Getting a val from a var - aka SharedObject is evil


I was just doing some code that was parsing some XML and firing an event callback.  As part of the code, outside my loop I have:

var customer: Customer = Customer()

as I look around the code, I reassign the customer variable, and at some point call my callback(customer) with, what I assumed was a unique instance of Customer.

Only, it seems that ‘customer’ doesn’t actually hold a Customer instance, but rather a SharedObject which -contains- a Customer - which meant when I changed my code to fire off the callback via an Executor I started to get race conditions as the SharedObject was passed around instead.

To get around this, I now also have

val callbackCustomer = customer

before which I pass into the Executor.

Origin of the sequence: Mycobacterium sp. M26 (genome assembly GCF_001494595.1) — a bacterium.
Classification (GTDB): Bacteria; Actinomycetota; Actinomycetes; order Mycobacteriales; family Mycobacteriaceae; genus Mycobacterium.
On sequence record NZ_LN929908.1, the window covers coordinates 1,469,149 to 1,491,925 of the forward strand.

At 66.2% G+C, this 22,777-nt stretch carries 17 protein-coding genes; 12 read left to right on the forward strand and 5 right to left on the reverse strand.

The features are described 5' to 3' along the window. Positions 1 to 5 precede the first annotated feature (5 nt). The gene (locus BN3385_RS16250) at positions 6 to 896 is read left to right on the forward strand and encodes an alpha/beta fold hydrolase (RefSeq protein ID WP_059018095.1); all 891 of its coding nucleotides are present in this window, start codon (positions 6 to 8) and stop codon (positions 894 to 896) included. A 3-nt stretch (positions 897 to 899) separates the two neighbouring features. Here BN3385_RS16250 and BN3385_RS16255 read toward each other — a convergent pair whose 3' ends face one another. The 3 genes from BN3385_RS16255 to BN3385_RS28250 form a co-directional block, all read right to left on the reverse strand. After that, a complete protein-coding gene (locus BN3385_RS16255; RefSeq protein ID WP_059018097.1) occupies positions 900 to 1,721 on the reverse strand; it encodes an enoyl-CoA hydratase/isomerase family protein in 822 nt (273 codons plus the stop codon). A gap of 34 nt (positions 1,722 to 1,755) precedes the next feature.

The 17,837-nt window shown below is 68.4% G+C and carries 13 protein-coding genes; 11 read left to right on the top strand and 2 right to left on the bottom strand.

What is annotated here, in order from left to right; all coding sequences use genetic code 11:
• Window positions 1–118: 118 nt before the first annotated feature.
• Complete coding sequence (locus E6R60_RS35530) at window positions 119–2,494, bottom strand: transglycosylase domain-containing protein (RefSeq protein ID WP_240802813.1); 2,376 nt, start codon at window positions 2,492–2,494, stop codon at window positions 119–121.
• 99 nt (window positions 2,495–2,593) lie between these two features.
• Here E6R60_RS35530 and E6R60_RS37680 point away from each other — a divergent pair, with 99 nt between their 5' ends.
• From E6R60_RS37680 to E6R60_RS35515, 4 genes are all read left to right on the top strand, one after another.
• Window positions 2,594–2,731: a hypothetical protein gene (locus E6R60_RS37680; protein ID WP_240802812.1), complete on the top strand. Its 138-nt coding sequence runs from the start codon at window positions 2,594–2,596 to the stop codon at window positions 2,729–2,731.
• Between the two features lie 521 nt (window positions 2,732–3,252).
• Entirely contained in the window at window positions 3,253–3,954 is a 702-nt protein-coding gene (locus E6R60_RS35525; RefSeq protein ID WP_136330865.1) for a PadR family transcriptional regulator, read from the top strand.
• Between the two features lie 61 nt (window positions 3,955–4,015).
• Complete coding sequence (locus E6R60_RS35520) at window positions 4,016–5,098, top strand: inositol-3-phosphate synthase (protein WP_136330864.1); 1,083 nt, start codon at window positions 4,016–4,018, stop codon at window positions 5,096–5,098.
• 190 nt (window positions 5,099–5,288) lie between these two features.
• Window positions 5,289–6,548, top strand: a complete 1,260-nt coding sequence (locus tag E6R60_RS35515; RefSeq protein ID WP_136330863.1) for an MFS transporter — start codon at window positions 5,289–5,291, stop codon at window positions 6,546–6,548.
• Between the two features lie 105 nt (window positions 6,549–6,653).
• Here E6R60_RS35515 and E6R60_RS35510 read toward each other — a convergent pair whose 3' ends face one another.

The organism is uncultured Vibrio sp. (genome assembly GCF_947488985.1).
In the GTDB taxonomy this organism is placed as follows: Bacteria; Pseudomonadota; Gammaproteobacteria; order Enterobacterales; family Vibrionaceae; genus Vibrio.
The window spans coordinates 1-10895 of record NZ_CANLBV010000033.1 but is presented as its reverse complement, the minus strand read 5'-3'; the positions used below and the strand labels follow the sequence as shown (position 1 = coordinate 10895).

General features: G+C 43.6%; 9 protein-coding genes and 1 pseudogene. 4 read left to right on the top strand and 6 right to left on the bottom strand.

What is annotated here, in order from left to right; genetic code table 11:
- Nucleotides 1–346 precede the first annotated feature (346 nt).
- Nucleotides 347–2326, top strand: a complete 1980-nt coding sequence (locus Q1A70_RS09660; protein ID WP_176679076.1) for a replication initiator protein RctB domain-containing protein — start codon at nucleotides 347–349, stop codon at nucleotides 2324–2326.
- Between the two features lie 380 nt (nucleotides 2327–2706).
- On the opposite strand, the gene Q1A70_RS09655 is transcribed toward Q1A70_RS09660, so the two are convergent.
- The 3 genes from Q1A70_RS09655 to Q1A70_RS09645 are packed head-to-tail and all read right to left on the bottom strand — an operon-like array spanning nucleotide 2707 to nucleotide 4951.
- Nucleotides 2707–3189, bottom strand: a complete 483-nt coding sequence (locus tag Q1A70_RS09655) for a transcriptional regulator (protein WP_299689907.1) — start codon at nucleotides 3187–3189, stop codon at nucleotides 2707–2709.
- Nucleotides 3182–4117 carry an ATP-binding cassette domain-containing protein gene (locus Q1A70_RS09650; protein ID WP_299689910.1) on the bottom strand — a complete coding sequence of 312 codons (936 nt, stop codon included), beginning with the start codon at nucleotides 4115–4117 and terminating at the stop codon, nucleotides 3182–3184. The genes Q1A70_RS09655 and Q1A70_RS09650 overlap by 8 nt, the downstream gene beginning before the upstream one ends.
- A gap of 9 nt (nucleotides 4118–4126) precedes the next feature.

This looks like a rather nasty gotcha/trap for new players which I only found when stepping thru with the debugger.

Shouldnt the compiler fail given that my callback takes a Customer, not a SharedObject?


Function literals capture vars as vars, i.e. as mutable values (implemented with shared objects). The use case for this is, for example:


var count = 0
myCollection.forEach {
  if (condition)

The Java mindset makes this kind of twofold: Java doesn’t allow this, so you assume that Kotlin does not allow this (and should complain) and expect some different behavior…